I strongly urge President Bush to nominate a veterans' veteran-someone in the mold of former Republican VA Secretary Anthony Principi-who will put the needs of our fighting men and women above any political ideology. I look forward to working with the new Secretary to help provide every single veteran with the benefits they deserve."
Iraq and Afghanistan Veterans of America (IAVA):
"Secretary Nicholson's resignation should be welcome news for all veterans. Tens of thousands of veterans currently are waiting for their first VA appointment, and the backlog of veterans' benefits claims has increased by more than 50% in three years, to more than 350,000. The VA under Secretary Nicholson has also been woefully unprepared for the influx of Iraq and Afghanistan veterans, consistently underestimating the number of new veterans who would seek care, and failing to spend the money Congress allotted to treat mental health issues." said Paul Rieckhoff, Executive Director of Iraq and Afghanistan Veterans of America. "Bottom line: Secretary Nicholson is the FEMA Director Michael Brown that America doesn't know about." ...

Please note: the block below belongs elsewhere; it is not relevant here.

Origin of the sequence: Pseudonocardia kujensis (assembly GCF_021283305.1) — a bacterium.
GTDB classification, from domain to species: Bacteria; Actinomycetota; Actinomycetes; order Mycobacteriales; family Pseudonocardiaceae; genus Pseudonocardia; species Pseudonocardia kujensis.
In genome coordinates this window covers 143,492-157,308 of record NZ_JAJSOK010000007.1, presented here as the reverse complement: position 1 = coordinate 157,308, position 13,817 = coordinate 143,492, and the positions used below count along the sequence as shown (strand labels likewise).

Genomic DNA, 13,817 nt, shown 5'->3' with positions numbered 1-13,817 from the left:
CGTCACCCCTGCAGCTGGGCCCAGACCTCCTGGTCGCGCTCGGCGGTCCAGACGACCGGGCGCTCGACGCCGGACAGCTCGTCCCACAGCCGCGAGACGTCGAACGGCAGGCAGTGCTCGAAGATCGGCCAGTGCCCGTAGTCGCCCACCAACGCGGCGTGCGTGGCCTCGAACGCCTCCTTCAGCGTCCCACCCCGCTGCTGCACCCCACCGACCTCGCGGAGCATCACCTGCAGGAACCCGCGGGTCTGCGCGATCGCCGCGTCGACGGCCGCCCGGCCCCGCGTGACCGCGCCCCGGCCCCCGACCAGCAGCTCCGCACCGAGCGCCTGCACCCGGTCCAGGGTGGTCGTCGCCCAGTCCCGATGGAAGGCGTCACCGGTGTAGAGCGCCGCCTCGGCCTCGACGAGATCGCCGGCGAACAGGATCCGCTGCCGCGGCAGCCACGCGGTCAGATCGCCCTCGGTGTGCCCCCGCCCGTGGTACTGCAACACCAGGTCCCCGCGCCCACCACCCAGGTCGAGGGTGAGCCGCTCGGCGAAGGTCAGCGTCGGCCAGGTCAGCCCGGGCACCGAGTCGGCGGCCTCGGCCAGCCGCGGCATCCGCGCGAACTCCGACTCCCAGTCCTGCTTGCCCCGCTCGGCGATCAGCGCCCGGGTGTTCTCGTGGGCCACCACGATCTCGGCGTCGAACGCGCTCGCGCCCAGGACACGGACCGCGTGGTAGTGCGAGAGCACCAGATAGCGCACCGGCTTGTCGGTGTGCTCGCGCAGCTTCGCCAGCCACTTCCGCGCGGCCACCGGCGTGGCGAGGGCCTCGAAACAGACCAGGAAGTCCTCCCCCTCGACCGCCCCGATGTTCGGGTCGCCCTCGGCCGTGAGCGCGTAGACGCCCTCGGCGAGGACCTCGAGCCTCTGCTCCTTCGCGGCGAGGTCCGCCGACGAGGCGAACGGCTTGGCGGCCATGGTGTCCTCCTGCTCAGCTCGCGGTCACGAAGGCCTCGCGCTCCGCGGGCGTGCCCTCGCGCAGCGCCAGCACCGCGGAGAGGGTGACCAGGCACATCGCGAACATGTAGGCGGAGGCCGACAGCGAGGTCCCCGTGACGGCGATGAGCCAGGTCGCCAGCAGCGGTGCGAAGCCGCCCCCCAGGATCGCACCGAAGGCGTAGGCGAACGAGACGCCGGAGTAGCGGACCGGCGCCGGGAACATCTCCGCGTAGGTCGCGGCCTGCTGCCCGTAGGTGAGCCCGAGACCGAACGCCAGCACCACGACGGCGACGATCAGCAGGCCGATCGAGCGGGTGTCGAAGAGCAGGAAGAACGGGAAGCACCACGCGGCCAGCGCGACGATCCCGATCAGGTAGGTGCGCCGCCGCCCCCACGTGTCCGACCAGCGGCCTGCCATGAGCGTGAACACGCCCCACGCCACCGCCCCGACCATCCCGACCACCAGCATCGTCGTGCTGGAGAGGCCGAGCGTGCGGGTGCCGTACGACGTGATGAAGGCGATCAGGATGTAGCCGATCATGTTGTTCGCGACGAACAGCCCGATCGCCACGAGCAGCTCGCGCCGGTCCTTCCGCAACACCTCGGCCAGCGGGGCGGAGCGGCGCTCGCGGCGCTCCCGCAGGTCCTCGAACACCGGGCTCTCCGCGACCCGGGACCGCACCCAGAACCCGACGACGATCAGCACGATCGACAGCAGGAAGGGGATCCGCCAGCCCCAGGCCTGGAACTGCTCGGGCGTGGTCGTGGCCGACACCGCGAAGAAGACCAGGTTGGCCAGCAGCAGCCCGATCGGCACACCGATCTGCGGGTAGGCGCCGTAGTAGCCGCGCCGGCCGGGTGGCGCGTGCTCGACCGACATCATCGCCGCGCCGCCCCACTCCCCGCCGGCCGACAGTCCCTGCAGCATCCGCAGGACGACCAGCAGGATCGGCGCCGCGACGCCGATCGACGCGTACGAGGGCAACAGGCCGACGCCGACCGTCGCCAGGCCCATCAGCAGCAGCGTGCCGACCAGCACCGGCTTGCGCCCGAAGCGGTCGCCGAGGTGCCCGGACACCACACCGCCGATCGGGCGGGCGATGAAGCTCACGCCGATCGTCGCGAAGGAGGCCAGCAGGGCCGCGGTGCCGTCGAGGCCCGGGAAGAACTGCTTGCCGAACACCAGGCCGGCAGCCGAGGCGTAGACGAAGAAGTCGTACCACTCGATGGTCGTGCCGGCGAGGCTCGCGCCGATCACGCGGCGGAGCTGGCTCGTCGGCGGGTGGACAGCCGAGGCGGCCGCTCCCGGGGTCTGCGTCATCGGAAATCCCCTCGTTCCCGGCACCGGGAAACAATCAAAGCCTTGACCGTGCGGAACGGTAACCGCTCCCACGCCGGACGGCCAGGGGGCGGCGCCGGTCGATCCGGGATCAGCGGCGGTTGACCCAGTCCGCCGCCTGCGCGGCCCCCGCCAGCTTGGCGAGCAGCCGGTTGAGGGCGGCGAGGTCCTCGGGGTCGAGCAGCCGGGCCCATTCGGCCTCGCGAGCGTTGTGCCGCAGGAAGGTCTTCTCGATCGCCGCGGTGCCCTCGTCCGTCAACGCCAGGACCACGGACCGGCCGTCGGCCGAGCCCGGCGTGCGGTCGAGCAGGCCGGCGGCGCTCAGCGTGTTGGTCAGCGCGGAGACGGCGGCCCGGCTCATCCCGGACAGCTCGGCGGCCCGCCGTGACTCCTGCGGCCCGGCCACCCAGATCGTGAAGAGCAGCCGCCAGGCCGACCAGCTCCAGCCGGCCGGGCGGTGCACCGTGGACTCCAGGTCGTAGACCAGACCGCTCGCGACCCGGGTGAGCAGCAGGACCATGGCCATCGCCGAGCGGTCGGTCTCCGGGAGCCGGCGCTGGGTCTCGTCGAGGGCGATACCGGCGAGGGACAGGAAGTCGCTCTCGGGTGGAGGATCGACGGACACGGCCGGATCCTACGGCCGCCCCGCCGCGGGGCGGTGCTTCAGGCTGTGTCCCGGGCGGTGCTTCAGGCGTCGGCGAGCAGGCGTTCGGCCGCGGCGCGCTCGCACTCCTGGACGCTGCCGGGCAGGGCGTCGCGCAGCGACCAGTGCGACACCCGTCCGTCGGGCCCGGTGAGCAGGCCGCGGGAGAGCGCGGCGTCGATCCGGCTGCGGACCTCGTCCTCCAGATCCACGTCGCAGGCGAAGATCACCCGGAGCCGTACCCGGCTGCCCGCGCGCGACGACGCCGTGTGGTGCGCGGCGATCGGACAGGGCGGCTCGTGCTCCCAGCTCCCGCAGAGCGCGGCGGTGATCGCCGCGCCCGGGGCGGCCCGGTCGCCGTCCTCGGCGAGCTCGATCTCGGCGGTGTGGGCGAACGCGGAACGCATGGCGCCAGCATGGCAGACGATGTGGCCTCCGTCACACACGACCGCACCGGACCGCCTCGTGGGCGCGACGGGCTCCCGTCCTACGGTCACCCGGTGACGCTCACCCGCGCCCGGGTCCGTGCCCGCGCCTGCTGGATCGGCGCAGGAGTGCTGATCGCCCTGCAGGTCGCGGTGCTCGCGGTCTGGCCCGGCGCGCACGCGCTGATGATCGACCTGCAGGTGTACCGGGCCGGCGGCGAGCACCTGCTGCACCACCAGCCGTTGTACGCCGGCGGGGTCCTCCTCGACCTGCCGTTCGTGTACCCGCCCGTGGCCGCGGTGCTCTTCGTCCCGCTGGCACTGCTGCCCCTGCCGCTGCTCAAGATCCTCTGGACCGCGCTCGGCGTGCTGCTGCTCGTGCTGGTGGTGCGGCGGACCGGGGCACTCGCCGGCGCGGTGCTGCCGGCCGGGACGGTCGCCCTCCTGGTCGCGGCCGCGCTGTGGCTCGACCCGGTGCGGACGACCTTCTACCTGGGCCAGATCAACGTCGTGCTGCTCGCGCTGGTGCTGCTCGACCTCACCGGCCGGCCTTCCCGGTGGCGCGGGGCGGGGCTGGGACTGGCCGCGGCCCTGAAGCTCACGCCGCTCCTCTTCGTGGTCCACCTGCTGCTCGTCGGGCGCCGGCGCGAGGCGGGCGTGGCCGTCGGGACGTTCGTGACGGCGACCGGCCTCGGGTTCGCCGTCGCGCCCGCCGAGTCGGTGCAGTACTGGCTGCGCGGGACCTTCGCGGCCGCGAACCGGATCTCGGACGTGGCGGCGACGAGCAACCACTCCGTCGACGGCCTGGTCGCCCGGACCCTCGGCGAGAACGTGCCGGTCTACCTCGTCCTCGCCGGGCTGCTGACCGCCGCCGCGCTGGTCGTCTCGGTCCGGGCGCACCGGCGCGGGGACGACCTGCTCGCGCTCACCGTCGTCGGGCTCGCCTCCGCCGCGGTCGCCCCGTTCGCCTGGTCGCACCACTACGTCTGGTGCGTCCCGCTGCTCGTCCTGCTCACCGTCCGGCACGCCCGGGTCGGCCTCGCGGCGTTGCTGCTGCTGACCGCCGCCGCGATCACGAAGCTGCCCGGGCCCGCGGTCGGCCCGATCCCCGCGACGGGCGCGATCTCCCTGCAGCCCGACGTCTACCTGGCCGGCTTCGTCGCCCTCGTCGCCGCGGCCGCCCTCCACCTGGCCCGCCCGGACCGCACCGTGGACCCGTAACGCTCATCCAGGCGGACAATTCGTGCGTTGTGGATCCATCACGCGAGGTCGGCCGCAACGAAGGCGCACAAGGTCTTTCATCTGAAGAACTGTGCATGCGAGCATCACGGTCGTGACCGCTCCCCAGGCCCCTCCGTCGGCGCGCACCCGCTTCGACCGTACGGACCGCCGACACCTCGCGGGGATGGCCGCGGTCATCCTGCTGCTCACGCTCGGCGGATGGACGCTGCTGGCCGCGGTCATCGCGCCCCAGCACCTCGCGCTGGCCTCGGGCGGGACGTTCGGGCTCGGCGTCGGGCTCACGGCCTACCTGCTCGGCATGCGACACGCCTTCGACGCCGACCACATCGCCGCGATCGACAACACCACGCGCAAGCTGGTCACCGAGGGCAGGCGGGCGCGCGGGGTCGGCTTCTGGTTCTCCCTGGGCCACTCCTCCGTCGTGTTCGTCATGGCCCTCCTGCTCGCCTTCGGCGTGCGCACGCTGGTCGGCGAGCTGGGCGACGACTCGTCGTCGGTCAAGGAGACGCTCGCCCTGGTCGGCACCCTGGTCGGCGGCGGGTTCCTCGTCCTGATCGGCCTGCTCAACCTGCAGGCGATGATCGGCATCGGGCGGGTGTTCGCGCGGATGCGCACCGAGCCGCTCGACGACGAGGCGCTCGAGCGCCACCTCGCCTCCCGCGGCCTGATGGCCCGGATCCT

"President Bush now has a tremendous opportunity to replace Secretary Nicholson with a well-qualified and effective candidate. We urge the President to reach far and wide into the growing community of Iraq and Afghanistan veterans for feedback and possible replacements. Our nation's heroes and their families deserve the best possible leadership President Bush can provide."
For more information on Secretary Nicholson's tenure at the Department of Veterans Affairs, please see our Fact Sheet [pdf].
Sen. Larry Craig [R-ID]:
Idaho Senator Larry Craig says Veterans Administration chief Jim Nicholson deserves praise for leading the agency during the difficulties caused by the Iraq war. ... Craig, a Republican, says Nicholson deserves credit because he fought hard to improve care for those dealing with traumatic brain injuries and post-traumatic stress disorder.
Craig also says Nicholson recently directed the VA to hire more outreach coordinators to make sure those returning from Iraq and Afghanistan get needed care and approved over 80 new community clinics to bring VA care closer to the nation's veterans.
From the Rochester [NY] Democrat & Chronicle:
Stability needed for V.A. department